Concluding that the rider had failed to meet her burden to show that the horse was vicious, the court ruled that the rider “had enough experience to know the dangers of riding and that falling off a horse was a risk associated with riding” and thus that her claims were barred by the doctrine of assumption of risk.
Her lawsuit was dismissed.
Coach Liable For “Pushing” Student Too Far, Too Fast
A case out of Georgia demonstrates the liability an athletic coach can incur when instructing students to new skill levels.
A cheerleader sustained injuries during a failed attempt at a new stunt. She sued her coach, who defended the lawsuit on the theory that she had assumed the risk of harm associated with cheerleading. After a trial court dismissed the suit in the coach’s favor, the injured cheerleader appealed. The appellate court reinstated her lawsuit, finding that she had “relied on her instructor’s knowledge and expertise to determine her progress and safety to her detriment.”
The appellate court explained that the coach had “superior knowledge of the risks” of the stunt and permitted the class to perform the stunt on an asphalt surface in violation of recommended safety guidelines. The court distinguished the case from a 1997 horse case where an experienced horsewoman was thrown from a horse she’d ridden in the past. There, the court explained, the injured rider did not rely exclusively on her trainer’s assurance that she’d “be fine” with the horse, since in choosing to ride the horse she had had her own knowledge, experience and training to draw upon. On the other hand, the cheerleader “was not experienced in cheerleading stunts . . . and was not knowledgeable about the safety guidelines or appropriate progression of skills necessary to perform the [stunt] safely.”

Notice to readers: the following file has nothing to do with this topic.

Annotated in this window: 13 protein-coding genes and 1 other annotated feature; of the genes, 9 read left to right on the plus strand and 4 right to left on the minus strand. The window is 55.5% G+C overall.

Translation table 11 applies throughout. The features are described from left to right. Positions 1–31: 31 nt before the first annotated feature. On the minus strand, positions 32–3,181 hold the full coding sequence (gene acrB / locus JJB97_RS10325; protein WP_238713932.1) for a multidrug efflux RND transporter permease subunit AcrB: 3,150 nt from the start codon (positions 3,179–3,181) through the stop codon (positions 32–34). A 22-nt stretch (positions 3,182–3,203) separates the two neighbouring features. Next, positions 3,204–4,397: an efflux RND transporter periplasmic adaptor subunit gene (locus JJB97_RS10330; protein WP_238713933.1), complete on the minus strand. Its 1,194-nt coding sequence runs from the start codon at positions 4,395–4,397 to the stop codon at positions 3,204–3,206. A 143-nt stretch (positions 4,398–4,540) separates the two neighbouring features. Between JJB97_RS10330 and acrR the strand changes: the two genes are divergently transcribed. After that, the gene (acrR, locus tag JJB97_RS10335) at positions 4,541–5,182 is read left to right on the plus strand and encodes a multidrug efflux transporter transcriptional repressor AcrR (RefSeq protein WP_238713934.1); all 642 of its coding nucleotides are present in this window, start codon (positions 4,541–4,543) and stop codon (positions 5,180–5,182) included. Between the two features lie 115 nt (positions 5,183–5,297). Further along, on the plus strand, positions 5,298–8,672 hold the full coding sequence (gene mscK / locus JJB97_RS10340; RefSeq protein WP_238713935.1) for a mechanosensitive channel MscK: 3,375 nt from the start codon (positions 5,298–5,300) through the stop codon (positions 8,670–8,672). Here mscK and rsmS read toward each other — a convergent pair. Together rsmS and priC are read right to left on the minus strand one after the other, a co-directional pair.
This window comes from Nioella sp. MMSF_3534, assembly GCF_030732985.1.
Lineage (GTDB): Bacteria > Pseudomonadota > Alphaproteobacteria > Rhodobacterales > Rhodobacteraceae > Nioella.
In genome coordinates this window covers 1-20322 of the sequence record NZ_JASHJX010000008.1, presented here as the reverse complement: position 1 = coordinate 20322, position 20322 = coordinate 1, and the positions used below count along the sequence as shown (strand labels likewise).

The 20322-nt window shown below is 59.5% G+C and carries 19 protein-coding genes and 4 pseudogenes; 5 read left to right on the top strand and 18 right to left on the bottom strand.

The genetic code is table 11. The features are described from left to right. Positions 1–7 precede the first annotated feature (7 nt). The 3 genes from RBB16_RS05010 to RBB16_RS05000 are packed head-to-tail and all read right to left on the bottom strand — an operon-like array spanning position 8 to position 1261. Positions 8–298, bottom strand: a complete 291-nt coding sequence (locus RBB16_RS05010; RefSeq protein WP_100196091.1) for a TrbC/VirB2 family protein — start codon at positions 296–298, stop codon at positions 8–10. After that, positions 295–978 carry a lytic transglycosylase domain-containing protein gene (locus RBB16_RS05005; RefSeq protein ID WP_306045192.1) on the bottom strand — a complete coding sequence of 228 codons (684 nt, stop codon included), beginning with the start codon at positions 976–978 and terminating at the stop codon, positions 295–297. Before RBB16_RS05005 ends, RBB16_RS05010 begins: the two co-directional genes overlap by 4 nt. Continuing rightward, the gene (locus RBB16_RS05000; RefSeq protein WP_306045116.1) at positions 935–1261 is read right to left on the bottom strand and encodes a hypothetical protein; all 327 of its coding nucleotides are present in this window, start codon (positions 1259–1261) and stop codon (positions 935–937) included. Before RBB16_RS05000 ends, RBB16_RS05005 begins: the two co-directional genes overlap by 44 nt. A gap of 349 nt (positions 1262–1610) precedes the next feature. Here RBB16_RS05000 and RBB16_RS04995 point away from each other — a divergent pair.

The cheerleader’s lawsuit against her coach was allowed to proceed.
“Young” and “Untrained” Animal Can Be Dangerous?
Can a young, untrained and overly friendly animal be “dangerous” enough to sustain a lawsuit against its owners? There appears to be disagreement on the question.
An elderly North Carolina woman was seriously injured when she was knocked over and vigorously licked by a large puppy. A jury ordered the puppy’s owner to pay the woman $20,000. The puppy’s owner appealed.
The appellate court set aside the award, explaining that “in a negligence action against an owner of a domestic animal, the test for liability is whether the owner knew or should have known from the animal’s past conduct, including acts evidencing a vicious propensity, or the general propensities exhibited by this type of animal, that the animal is likely, if not restrained, to do an act from which a reasonable person, in the position of the owner, could foresee that an injury to the person or property of another would be likely to result.
“In this case, upon entering the [owner’s place of business, the] dog jumped on her, knocked her down and then proceeded to lick her face.” There was, however, no evidence regarding either the dog’s breed, its general habits, character or propensities, or any past similar conduct by the dog. Accordingly, the elderly woman lost her case.
One of the judges who heard the case disagreed, and wrote a dissenting opinion in which he explained at length that he believed a large, young and untrained dog was dangerous nonetheless. “Knowledge of the general propensities of an untrained puppy includes the fact that such animals are easily excitable and unpredictable. Coupled with the fact that the dog was large and unrestrained, [its owner] could reasonably anticipate that the animal might jump up onto persons without warning.” Accordingly, this judge felt that the jury had properly decided the case. He was, however, in the minority, and at the end of the day the puppy’s owner escaped liability for her exuberant companion.
©2022 by Krysia Carmel Nelson, Esq.